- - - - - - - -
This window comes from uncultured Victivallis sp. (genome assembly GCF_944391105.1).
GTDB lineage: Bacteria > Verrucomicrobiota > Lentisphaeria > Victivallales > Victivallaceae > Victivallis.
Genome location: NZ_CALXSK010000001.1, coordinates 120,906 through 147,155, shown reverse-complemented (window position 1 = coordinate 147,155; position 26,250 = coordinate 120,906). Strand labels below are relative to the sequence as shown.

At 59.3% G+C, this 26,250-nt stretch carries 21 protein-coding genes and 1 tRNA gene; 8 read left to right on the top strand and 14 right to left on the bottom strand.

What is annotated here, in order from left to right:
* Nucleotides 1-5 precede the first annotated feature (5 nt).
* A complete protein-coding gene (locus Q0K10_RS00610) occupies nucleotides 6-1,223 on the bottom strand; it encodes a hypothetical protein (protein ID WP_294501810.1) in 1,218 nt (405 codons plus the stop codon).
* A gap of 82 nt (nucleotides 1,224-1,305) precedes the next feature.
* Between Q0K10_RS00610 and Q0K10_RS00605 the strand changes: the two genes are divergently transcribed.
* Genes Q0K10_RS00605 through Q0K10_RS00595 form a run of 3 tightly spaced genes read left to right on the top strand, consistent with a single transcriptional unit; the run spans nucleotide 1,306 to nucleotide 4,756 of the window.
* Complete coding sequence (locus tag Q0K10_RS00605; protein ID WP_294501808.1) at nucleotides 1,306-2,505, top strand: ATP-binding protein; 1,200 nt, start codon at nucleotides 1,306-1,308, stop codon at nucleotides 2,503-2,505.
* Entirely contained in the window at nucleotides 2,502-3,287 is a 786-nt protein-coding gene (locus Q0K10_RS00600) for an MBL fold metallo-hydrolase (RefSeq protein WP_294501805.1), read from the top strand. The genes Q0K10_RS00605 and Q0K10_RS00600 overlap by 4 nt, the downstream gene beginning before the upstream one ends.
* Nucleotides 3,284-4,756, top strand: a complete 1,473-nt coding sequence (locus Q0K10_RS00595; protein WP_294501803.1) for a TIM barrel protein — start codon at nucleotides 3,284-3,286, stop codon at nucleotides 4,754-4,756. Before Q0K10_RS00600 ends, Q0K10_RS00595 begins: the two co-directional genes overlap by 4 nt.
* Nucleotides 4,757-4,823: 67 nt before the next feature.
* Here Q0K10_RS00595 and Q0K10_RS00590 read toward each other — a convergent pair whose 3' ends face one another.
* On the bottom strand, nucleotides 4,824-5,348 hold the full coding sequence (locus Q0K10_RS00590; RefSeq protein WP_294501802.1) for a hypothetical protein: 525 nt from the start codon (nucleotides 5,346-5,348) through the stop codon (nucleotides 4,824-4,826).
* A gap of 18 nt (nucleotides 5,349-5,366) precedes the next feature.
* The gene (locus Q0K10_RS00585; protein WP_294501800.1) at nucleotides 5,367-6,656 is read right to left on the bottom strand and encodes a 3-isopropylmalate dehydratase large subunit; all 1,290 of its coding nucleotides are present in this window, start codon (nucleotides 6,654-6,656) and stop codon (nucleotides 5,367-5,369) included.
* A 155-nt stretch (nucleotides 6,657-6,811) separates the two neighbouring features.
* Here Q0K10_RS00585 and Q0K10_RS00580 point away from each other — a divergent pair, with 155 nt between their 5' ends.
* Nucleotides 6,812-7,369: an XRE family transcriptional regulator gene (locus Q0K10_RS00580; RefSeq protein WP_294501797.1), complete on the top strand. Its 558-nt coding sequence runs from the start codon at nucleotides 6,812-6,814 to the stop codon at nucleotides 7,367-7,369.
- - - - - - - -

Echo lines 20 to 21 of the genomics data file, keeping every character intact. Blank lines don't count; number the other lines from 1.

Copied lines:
* Here Q0K10_RS00585 and Q0K10_RS00580 point away from each other — a divergent pair, with 155 nt between their 5' ends.
* Nucleotides 6,812-7,369: an XRE family transcriptional regulator gene (locus Q0K10_RS00580; RefSeq protein WP_294501797.1), complete on the top strand. Its 558-nt coding sequence runs from the start codon at nucleotides 6,812-6,814 to the stop codon at nucleotides 7,367-7,369.